AANHPI Breastfeeding Week’s official logo, art by To-wen’s 8-year-old son
August 15-21 marks an exciting milestone: the first nationwide Asian American, Native Hawaiian and Pacific Islander (AANHPI) Breastfeeding Week. To celebrate, Wendy Fung and To-wen Tseng shared their thoughts with us about AANHPI Breastfeeding Week. Both Wendy, a WIC supervisor, and To-wen, a TV reporter-turned-freelance writer, are founding members of the Asian Pacific Islander (API) Breastfeeding Task Force.
AANHPI Breastfeeding Week has been in the works since 2017, when the API Breastfeeding Task Force was started in Los Angeles. Through the advocacy of many individual volunteers and agencies, the Los Angeles County Board of Supervisors declared the third week of August 2020 to be API Breastfeeding Week. In just one year, advocates have brought the week to the entire United States.
Through AANHPI Breastfeeding Week, Wendy and To-wen hope to “raise awareness of breastfeeding and to combat breastfeeding stigma in AANHPI communities.” This year’s theme, Reclaiming Our Tradition, highlights the cultural shift in AANHPI communities toward viewing infant formula as superior to breast milk or as a sign of higher socioeconomic status. They explain, “while breastfeeding is traditionally a common practice in most Asian countries, Asian American women have been shown to introduce foods other than mother’s milk to their infants earlier than any other ethnic group, according to a 2016 study.” They are working to reclaim breastfeeding through the first six months of a baby’s life as the norm for the AANHPI community.
Another goal of the week is to “connect mothers and to form a sense of ‘village’.” The API Breastfeeding Task Force, in collaboration with PHFE WIC, has released a campaign with videos of AANHPI-descent mothers saying “I breastfeed” in their preferred language. Forming a sense of village is important because surveys indicate that more than 90% of new mothers feel lonely after the birth of their first child. “Through events like AANHPI Breastfeeding Week, we realize that none of us is alone.”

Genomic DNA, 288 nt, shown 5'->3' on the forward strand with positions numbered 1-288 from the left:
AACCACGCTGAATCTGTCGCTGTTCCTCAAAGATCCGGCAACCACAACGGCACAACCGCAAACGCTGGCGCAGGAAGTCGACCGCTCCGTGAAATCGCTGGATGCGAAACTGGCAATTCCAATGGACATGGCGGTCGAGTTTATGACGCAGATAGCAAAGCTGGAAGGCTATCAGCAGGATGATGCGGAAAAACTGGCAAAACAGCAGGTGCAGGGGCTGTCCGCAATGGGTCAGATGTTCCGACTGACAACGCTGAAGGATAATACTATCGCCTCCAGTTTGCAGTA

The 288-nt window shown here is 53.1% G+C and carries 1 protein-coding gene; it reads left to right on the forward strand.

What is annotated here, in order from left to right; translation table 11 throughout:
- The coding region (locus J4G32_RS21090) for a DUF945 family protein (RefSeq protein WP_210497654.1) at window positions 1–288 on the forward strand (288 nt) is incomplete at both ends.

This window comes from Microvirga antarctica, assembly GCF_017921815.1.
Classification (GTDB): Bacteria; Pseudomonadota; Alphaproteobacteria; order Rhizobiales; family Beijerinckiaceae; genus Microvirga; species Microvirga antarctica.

Wendy and To-wen remind parents that “this is YOUR week, so go ahead, make noise and show up. Breastfeeding parents and babies become healthier and build stronger bonding, one breastfeeding session at a time. So it’s worth celebrating, no matter how long you breastfed: one day, three months, or six years. This week, tell yourself and other breastfeeding parents in your life, “Good job!” You deserve it.”
To-wen says that one of the joys of AANHPI Breastfeeding Week is the ability to celebrate her own breastfeeding experience, as a mother of Asian descent who has breastfed two children for a total of five years. She goes on, “and celebration is always more fun when you celebrate with those who share the same experience and values with you!” Her family has even gotten involved in the celebration: her 8-year-old son designed this year’s logo for AANHPI Breastfeeding Week.
The work will not be done when the 2021 AANHPI Breastfeeding Week is over. Two of the biggest barriers to breastfeeding Wendy and To-wen have observed in the AANHPI community are aggressive marketing of infant formula and lack of cultural humility in lactation support. To continue the work, they invite lactation professionals “to recognize the AANHPI breastfeeding families they work with, to talk and listen to them with [an] open heart, to try to understand them and find out how to better support these families.”